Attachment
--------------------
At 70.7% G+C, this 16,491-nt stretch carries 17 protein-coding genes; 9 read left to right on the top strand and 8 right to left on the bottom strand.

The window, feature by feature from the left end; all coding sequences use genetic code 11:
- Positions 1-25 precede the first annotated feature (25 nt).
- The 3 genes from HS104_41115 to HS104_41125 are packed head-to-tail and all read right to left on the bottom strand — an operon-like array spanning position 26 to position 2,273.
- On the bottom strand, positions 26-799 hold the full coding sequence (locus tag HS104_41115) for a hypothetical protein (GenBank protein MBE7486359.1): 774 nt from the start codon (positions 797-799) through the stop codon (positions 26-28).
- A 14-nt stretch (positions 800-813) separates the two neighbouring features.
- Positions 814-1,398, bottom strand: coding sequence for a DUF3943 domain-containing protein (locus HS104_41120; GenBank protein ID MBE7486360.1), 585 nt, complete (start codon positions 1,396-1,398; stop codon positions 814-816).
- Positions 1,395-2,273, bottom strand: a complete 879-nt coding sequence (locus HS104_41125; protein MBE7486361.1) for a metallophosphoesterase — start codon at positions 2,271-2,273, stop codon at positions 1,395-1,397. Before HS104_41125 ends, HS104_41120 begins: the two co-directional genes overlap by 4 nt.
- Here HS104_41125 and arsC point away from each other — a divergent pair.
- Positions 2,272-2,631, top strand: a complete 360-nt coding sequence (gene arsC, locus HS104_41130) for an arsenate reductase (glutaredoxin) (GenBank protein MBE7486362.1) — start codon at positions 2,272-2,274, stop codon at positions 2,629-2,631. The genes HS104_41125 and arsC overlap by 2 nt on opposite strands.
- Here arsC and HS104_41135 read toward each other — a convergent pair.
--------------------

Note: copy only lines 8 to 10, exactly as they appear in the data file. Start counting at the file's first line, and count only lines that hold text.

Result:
- Positions 1,395-2,273, bottom strand: a complete 879-nt coding sequence (locus HS104_41125; protein MBE7486361.1) for a metallophosphoesterase — start codon at positions 2,271-2,273, stop codon at positions 1,395-1,397. Before HS104_41125 ends, HS104_41120 begins: the two co-directional genes overlap by 4 nt.
- Here HS104_41125 and arsC point away from each other — a divergent pair.
- Positions 2,272-2,631, top strand: a complete 360-nt coding sequence (gene arsC, locus HS104_41130) for an arsenate reductase (glutaredoxin) (GenBank protein MBE7486362.1) — start codon at positions 2,272-2,274, stop codon at positions 2,629-2,631. The genes HS104_41125 and arsC overlap by 2 nt on opposite strands.